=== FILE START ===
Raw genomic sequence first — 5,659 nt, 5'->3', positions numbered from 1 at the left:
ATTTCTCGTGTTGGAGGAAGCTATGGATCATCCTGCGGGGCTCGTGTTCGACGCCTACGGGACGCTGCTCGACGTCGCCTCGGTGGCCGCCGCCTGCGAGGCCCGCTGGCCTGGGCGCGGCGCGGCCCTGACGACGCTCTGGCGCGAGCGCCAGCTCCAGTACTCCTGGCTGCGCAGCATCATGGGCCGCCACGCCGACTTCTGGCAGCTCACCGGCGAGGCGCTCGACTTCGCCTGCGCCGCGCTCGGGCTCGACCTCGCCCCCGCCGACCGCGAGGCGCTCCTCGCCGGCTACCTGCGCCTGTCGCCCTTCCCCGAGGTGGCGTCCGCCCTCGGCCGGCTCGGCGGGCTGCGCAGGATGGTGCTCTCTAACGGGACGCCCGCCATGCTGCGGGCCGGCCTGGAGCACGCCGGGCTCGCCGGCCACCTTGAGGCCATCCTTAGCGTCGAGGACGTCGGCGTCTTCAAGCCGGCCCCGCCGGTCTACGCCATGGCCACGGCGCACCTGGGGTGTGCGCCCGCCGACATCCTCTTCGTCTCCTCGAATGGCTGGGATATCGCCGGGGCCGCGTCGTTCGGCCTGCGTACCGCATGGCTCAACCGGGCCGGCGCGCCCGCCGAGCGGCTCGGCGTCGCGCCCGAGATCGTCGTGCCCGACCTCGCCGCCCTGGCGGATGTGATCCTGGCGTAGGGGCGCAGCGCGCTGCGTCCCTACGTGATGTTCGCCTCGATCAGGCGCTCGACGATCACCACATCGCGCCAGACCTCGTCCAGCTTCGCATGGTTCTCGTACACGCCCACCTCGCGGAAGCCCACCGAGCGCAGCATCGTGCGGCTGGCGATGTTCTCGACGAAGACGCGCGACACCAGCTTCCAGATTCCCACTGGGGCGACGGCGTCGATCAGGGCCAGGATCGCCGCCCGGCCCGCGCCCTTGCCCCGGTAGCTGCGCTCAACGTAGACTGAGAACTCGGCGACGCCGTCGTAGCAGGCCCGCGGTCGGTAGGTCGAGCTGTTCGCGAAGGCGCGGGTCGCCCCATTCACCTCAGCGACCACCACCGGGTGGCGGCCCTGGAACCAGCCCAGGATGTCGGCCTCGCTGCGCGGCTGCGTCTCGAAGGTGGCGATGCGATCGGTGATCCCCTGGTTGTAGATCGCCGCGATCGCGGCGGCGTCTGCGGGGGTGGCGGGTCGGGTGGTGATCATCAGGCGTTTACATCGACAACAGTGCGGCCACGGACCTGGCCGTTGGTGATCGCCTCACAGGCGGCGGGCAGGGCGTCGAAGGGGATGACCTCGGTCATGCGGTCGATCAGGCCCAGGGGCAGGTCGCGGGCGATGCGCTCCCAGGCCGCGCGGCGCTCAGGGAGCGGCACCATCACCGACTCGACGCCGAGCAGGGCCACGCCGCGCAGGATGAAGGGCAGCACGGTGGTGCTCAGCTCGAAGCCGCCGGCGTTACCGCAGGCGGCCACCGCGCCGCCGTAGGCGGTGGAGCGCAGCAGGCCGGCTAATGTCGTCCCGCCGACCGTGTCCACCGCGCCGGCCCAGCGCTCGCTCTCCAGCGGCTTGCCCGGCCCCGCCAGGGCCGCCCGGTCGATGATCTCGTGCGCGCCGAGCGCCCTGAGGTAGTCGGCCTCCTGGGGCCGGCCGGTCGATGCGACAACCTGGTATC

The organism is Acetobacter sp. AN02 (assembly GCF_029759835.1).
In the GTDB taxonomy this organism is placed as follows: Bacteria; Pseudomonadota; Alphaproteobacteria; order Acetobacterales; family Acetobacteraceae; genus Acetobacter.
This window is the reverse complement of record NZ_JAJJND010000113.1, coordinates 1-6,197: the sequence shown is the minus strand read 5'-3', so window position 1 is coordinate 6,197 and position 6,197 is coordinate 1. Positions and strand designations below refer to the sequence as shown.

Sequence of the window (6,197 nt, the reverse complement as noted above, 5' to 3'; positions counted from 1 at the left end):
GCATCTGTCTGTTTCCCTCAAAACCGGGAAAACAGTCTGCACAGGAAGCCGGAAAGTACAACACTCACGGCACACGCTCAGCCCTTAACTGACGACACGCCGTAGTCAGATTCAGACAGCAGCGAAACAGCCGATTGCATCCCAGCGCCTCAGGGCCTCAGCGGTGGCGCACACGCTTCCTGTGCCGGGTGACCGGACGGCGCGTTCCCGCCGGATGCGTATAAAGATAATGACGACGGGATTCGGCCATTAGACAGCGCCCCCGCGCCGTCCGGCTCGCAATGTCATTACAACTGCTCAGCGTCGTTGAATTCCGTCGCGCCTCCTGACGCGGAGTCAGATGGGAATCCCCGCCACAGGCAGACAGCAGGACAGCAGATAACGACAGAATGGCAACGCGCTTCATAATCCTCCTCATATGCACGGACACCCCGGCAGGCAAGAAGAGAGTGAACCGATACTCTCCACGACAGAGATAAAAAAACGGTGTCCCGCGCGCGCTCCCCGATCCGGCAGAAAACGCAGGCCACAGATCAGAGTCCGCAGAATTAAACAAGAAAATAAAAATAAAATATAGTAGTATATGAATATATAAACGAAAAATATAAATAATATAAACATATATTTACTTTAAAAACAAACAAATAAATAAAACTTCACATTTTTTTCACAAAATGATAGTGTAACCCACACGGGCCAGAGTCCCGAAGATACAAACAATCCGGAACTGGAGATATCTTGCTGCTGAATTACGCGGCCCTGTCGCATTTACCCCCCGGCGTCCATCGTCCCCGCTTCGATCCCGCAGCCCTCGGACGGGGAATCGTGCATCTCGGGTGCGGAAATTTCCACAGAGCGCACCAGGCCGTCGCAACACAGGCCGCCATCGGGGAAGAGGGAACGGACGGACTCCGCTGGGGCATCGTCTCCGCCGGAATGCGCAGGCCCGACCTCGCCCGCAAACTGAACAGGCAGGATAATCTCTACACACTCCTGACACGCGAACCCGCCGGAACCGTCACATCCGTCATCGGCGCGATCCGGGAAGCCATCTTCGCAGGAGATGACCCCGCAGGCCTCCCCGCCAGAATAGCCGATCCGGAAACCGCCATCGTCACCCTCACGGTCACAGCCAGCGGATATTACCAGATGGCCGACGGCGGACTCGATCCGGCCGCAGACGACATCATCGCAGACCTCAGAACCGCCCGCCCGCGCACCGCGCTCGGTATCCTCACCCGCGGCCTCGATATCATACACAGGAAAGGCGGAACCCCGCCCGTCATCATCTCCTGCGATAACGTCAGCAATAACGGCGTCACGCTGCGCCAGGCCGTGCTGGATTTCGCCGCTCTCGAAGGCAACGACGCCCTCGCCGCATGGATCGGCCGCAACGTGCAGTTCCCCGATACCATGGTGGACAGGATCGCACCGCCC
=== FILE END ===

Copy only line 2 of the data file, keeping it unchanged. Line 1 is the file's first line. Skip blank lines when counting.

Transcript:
ATTTCTCGTGTTGGAGGAAGCTATGGATCATCCTGCGGGGCTCGTGTTCGACGCCTACGGGACGCTGCTCGACGTCGCCTCGGTGGCCGCCGCCTGCGAGGCCCGCTGGCCTGGGCGCGGCGCGGCCCTGACGACGCTCTGGCGCGAGCGCCAGCTCCAGTACTCCTGGCTGCGCAGCATCATGGGCCGCCACGCCGACTTCTGGCAGCTCACCGGCGAGGCGCTCGACTTCGCCTGCGCCGCGCTCGGGCTCGACCTCGCCCCCGCCGACCGCGAGGCGCTCCTCGCCGGCTACCTGCGCCTGTCGCCCTTCCCCGAGGTGGCGTCCGCCCTCGGCCGGCTCGGCGGGCTGCGCAGGATGGTGCTCTCTAACGGGACGCCCGCCATGCTGCGGGCCGGCCTGGAGCACGCCGGGCTCGCCGGCCACCTTGAGGCCATCCTTAGCGTCGAGGACGTCGGCGTCTTCAAGCCGGCCCCGCCGGTCTACGCCATGGCCACGGCGCACCTGGGGTGTGCGCCCGCCGACATCCTCTTCGTCTCCTCGAATGGCTGGGATATCGCCGGGGCCGCGTCGTTCGGCCTGCGTACCGCATGGCTCAACCGGGCCGGCGCGCCCGCCGAGCGGCTCGGCGTCGCGCCCGAGATCGTCGTGCCCGACCTCGCCGCCCTGGCGGATGTGATCCTGGCGTAGGGGCGCAGCGCGCTGCGTCCCTACGTGATGTTCGCCTCGATCAGGCGCTCGACGATCACCACATCGCGCCAGACCTCGTCCAGCTTCGCATGGTTCTCGTACACGCCCACCTCGCGGAAGCCCACCGAGCGCAGCATCGTGCGGCTGGCGATGTTCTCGACGAAGACGCGCGACACCAGCTTCCAGATTCCCACTGGGGCGACGGCGTCGATCAGGGCCAGGATCGCCGCCCGGCCCGCGCCCTTGCCCCGGTAGCTGCGCTCAACGTAGACTGAGAACTCGGCGACGCCGTCGTAGCAGGCCCGCGGTCGGTAGGTCGAGCTGTTCGCGAAGGCGCGGGTCGCCCCATTCACCTCAGCGACCACCACCGGGTGGCGGCCCTGGAACCAGCCCAGGATGTCGGCCTCGCTGCGCGGCTGCGTCTCGAAGGTGGCGATGCGATCGGTGATCCCCTGGTTGTAGATCGCCGCGATCGCGGCGGCGTCTGCGGGGGTGGCGGGTCGGGTGGTGATCATCAGGCGTTTACATCGACAACAGTGCGGCCACGGACCTGGCCGTTGGTGATCGCCTCACAGGCGGCGGGCAGGGCGTCGAAGGGGATGACCTCGGTCATGCGGTCGATCAGGCCCAGGGGCAGGTCGCGGGCGATGCGCTCCCAGGCCGCGCGGCGCTCAGGGAGCGGCACCATCACCGACTCGACGCCGAGCAGGGCCACGCCGCGCAGGATGAAGGGCAGCACGGTGGTGCTCAGCTCGAAGCCGCCGGCGTTACCGCAGGCGGCCACCGCGCCGCCGTAGGCGGTGGAGCGCAGCAGGCCGGCTAATGTCGTCCCGCCGACCGTGTCCACCGCGCCGGCCCAGCGCTCGCTCTCCAGCGGCTTGCCCGGCCCCGCCAGGGCCGCCCGGTCGATGATCTCGTGCGCGCCGAGCGCCCTGAGGTAGTCGGCCTCCTGGGGCCGGCCGGTCGATGCGACAACCTGGTATC